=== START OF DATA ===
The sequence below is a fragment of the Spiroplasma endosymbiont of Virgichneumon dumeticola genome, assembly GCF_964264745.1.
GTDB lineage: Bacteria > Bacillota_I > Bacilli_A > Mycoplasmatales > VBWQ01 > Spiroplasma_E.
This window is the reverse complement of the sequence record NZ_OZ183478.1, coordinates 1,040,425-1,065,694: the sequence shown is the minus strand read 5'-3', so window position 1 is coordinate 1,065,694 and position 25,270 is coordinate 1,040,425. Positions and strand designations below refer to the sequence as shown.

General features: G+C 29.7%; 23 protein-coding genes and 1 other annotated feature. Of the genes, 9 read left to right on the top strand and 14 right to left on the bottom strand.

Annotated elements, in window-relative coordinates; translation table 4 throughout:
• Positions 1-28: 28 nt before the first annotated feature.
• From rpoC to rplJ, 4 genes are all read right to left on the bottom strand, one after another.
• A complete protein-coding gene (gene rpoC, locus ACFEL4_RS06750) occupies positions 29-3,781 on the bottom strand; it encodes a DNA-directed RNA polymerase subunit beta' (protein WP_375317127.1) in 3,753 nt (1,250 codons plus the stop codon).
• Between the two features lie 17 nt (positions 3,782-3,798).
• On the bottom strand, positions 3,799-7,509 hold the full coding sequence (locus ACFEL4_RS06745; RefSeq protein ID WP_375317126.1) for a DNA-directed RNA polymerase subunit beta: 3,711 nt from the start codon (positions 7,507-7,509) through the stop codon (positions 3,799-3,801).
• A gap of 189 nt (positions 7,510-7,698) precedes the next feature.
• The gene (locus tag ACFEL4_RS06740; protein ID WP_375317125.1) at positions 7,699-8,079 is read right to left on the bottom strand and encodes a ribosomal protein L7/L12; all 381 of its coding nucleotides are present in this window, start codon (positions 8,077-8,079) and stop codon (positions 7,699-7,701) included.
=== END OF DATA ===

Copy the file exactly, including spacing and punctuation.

The sequence below is a fragment of the Spiroplasma endosymbiont of Virgichneumon dumeticola genome, assembly GCF_964264745.1.
GTDB lineage: Bacteria > Bacillota_I > Bacilli_A > Mycoplasmatales > VBWQ01 > Spiroplasma_E.
This window is the reverse complement of the sequence record NZ_OZ183478.1, coordinates 1,040,425-1,065,694: the sequence shown is the minus strand read 5'-3', so window position 1 is coordinate 1,065,694 and position 25,270 is coordinate 1,040,425. Positions and strand designations below refer to the sequence as shown.

General features: G+C 29.7%; 23 protein-coding genes and 1 other annotated feature. Of the genes, 9 read left to right on the top strand and 14 right to left on the bottom strand.

Annotated elements, in window-relative coordinates; translation table 4 throughout:
• Positions 1-28: 28 nt before the first annotated feature.
• From rpoC to rplJ, 4 genes are all read right to left on the bottom strand, one after another.
• A complete protein-coding gene (gene rpoC, locus ACFEL4_RS06750) occupies positions 29-3,781 on the bottom strand; it encodes a DNA-directed RNA polymerase subunit beta' (protein WP_375317127.1) in 3,753 nt (1,250 codons plus the stop codon).
• Between the two features lie 17 nt (positions 3,782-3,798).
• On the bottom strand, positions 3,799-7,509 hold the full coding sequence (locus ACFEL4_RS06745; RefSeq protein ID WP_375317126.1) for a DNA-directed RNA polymerase subunit beta: 3,711 nt from the start codon (positions 7,507-7,509) through the stop codon (positions 3,799-3,801).
• A gap of 189 nt (positions 7,510-7,698) precedes the next feature.
• The gene (locus tag ACFEL4_RS06740; protein ID WP_375317125.1) at positions 7,699-8,079 is read right to left on the bottom strand and encodes a ribosomal protein L7/L12; all 381 of its coding nucleotides are present in this window, start codon (positions 8,077-8,079) and stop codon (positions 7,699-7,701) included.